What is your first image of somebody from
another country? How do you translate it into a drawing?
If you like Pictionary you will love "Cultionary".
Images, stereotypes and prejudice.
• To work with and explore our stereotypes
and prejudices about other people
• To work with the images we have
of minority groups
• To understand how stereotypes function
• To generate creativity and spontaneous
ideas in the group.
• A list of things for participants
• A flip chart and marker to record
• Sheets of paper (about A4 size)
and pens for the group drawings
• Sticky tape or pins to display
45 minutes to 2 hours (depending on the size of the group).
1. Ask participants to form teams of three
or four people.
2. Tell the teams to collect several sheets
of paper and a pencil and to find somewhere to sit so they
are slightly isolated from each other.
3. Call up one member from each team and
give them a word.
4. Tell them to return to their groups and
to draw the word while the other team members try to guess
what it is. They may only draw images, no numbers or words
may be used. No speaking except to confirm the correct answer.
5. The rest of the team may only say their
guesses, they may not ask questions.
6. When the word is guessed correctly tell
the team to shout out.
7. Put the score up on the flip chart.
8. After each round ask the drawer to write
on their picture, whether finished or not, what the word
9. Now ask the teams to choose another member
to be the drawer. Make sure everyone has an opportunity
to draw at least once.
10. At the end ask the groups to pin up
their pictures so that the different interpretations and
images of the words can be compared and discussed.
Debriefing and evaluation
• Do this in small groups (they
can be the same teams).
• Ask participants to say if
the activity was difficult and why.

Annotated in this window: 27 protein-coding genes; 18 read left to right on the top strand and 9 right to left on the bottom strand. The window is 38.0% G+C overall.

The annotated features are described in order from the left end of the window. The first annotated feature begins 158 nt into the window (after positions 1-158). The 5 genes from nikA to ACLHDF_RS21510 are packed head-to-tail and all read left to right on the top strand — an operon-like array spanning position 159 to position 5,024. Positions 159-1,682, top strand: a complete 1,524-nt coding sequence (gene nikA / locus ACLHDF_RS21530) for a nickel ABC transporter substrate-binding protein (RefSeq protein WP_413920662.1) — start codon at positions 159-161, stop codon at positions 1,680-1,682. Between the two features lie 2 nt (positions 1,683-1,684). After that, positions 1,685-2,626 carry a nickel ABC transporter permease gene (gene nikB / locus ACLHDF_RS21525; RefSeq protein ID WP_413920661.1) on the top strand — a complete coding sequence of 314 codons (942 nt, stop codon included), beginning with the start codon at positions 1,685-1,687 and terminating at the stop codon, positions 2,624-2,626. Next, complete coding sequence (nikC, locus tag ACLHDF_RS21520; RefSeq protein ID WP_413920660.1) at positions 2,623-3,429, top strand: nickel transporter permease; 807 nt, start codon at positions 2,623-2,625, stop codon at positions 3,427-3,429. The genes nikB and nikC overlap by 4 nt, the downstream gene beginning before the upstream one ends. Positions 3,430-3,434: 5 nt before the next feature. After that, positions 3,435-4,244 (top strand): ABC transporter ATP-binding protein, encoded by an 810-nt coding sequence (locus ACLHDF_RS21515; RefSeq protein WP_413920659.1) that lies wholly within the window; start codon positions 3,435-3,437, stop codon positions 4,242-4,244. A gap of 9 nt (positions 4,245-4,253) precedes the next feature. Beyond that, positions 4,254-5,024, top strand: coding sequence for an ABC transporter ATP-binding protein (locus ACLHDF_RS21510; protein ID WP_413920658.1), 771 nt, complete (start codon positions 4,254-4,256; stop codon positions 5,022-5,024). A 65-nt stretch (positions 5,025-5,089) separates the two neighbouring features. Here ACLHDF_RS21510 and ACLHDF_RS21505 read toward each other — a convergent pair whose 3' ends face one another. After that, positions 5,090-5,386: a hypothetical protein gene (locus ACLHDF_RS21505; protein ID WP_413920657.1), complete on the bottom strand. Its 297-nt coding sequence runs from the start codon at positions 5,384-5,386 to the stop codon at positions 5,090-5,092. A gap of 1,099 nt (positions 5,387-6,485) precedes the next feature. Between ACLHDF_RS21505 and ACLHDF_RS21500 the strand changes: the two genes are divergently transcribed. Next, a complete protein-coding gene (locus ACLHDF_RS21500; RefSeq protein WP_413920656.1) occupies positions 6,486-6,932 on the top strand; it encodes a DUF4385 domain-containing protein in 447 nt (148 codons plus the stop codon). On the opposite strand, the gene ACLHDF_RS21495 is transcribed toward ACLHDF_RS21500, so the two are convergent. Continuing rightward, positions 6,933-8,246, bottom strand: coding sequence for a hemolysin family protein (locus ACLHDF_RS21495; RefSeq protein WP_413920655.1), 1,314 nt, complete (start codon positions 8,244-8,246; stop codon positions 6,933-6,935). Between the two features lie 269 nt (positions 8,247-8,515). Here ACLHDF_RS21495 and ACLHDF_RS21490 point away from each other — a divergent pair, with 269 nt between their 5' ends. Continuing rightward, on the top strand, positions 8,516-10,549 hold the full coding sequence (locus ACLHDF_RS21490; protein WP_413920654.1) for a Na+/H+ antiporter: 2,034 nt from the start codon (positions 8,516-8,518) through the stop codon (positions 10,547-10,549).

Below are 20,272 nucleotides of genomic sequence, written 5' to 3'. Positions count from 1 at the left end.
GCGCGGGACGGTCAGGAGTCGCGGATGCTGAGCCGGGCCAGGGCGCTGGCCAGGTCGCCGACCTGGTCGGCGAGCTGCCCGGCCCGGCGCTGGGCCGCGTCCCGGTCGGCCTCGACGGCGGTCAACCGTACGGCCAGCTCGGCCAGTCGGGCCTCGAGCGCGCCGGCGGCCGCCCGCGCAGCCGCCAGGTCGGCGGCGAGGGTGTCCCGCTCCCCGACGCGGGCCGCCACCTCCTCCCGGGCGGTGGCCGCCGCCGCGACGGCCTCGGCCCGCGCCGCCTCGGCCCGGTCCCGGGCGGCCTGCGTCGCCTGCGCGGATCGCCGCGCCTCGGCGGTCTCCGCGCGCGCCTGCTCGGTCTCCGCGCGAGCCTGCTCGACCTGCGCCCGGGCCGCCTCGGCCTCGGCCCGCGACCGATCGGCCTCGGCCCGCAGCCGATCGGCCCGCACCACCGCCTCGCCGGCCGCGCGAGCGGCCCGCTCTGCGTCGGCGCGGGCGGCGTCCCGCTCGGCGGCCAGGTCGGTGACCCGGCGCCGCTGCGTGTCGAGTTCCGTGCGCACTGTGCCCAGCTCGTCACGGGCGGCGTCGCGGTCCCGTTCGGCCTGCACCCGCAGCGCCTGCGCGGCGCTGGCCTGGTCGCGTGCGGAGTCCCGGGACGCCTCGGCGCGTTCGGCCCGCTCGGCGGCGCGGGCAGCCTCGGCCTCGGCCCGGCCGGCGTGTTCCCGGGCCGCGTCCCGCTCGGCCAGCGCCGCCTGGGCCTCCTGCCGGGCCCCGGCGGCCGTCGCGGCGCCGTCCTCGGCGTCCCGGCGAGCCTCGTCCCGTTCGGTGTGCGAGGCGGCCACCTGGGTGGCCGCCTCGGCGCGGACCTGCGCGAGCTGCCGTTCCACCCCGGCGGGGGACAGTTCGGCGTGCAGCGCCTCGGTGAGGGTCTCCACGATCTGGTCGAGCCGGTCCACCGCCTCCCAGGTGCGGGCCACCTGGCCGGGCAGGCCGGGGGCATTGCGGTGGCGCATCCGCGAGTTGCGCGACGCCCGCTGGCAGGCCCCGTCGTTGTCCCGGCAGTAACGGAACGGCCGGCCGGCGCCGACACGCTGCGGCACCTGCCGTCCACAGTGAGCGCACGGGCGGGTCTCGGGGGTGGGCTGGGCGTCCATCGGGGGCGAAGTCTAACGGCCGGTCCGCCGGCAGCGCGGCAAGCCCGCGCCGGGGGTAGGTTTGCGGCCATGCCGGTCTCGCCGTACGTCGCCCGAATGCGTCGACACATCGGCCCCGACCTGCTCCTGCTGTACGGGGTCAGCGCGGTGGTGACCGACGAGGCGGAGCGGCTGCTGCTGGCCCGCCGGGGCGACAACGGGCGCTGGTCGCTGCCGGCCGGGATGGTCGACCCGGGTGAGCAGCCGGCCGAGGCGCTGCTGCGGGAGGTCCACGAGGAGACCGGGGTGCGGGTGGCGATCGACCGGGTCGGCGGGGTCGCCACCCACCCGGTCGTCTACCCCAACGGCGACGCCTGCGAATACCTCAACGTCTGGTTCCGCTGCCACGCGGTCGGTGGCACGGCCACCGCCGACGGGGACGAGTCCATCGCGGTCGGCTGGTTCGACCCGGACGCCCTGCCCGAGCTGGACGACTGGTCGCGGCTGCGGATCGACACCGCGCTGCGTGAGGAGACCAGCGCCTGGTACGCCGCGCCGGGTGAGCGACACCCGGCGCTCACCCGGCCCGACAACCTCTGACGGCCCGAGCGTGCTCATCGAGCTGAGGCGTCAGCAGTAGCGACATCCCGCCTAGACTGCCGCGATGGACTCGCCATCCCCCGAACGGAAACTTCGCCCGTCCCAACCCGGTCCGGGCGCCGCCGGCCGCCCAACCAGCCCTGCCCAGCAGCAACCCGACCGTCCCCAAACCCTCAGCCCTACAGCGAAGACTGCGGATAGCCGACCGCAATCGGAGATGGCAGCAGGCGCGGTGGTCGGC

• Then ask people to look at
the drawings on the walls and compare the different images
and the different ways people interpreted the same words.
• Ask them to say whether or
not the images correspond to reality and ask the drawers
to say why they chose particular images.
• Go on to ask where we get our
images from, whether they are negative or positive and what
effects that may have on our relations with the people concerned.
Tips for the facilitator
If you have a small group, 'Cultionary'
can be played in one group; ask one person to draw in the
first round, whoever guesses draws in the next round.
Be aware that people who consider themselves
poor artists may think this will be difficult for them.
Reassure them that you are not looking for works of art
and encourage everyone to have a go at being the drawer.
This activity is likely to raise the most
immediate and generalised stereotypes we have about other
people, including foreigners or minorities. It is very creative
and lots of fun. However, it is very important that the
activity does not stop at the drawings but that the group
reflects on the risks of stereotyping and, especially, where
we get our images from.
Everybody needs stereotypes in order to
be able to relate to the environment and the people around
us. All of us have, and carry stereotypes, this is not only
inevitable but also necessary. Therefore any judgements
about the stereotypes participants have should be avoided.